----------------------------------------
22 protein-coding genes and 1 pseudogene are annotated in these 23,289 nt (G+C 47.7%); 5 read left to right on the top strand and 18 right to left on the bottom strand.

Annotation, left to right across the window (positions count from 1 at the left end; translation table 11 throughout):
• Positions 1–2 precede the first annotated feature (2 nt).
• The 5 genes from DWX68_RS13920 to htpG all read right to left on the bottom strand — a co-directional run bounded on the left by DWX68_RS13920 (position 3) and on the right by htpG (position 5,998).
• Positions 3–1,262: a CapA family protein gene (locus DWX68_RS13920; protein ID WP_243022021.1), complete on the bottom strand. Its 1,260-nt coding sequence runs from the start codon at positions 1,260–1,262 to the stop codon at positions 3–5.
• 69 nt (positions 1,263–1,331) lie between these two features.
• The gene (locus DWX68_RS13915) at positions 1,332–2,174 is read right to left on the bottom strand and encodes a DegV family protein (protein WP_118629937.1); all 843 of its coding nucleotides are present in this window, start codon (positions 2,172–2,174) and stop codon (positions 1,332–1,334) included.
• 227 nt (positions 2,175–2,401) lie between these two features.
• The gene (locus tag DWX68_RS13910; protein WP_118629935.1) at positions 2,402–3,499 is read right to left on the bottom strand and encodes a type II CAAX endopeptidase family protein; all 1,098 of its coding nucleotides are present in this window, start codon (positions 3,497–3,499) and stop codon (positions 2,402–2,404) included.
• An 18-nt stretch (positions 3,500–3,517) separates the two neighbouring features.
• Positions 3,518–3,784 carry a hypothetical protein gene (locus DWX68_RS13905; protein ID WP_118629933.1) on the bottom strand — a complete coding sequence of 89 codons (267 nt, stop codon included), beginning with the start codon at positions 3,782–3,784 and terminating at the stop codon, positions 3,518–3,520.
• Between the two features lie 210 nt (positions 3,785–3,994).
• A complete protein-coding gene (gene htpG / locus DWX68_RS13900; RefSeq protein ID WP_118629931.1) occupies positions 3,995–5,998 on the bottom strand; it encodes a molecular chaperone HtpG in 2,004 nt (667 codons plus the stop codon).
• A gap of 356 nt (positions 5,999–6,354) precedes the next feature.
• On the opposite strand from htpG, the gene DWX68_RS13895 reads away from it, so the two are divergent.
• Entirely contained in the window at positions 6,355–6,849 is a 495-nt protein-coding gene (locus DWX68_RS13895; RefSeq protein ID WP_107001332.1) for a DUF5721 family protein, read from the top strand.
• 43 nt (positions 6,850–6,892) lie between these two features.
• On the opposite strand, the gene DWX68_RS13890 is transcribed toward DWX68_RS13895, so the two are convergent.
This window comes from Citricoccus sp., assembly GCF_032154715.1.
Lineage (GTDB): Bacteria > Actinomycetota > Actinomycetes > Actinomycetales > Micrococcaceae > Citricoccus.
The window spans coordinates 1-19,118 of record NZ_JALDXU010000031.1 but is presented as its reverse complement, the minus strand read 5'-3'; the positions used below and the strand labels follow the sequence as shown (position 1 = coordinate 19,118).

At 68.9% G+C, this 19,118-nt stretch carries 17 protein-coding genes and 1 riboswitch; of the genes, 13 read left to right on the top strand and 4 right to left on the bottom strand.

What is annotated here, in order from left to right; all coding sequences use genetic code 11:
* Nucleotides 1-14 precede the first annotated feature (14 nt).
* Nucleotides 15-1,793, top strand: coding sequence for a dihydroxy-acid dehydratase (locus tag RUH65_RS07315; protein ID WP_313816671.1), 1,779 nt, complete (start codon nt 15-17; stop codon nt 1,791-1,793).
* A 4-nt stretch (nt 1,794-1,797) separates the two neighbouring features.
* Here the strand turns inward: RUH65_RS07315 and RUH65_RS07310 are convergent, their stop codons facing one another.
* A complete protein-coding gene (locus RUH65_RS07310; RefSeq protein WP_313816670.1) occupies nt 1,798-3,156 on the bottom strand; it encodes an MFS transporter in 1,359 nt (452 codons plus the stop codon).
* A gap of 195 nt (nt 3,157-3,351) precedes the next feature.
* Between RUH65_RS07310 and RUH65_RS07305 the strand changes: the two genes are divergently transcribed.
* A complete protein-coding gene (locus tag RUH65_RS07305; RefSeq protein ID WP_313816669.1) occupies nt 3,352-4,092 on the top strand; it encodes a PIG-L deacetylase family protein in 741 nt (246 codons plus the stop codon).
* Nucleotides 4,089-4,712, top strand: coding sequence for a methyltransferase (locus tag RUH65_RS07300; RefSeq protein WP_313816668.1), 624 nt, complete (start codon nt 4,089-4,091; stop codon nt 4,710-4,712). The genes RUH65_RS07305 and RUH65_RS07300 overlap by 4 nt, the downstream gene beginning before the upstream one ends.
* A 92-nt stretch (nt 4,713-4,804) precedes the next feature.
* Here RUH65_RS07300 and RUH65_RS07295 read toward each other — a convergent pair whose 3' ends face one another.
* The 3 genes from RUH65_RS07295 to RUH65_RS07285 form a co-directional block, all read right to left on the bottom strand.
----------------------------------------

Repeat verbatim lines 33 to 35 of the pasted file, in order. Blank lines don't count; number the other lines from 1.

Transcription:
* A 92-nt stretch (nt 4,713-4,804) precedes the next feature.
* Here RUH65_RS07300 and RUH65_RS07295 read toward each other — a convergent pair whose 3' ends face one another.
* The 3 genes from RUH65_RS07295 to RUH65_RS07285 form a co-directional block, all read right to left on the bottom strand.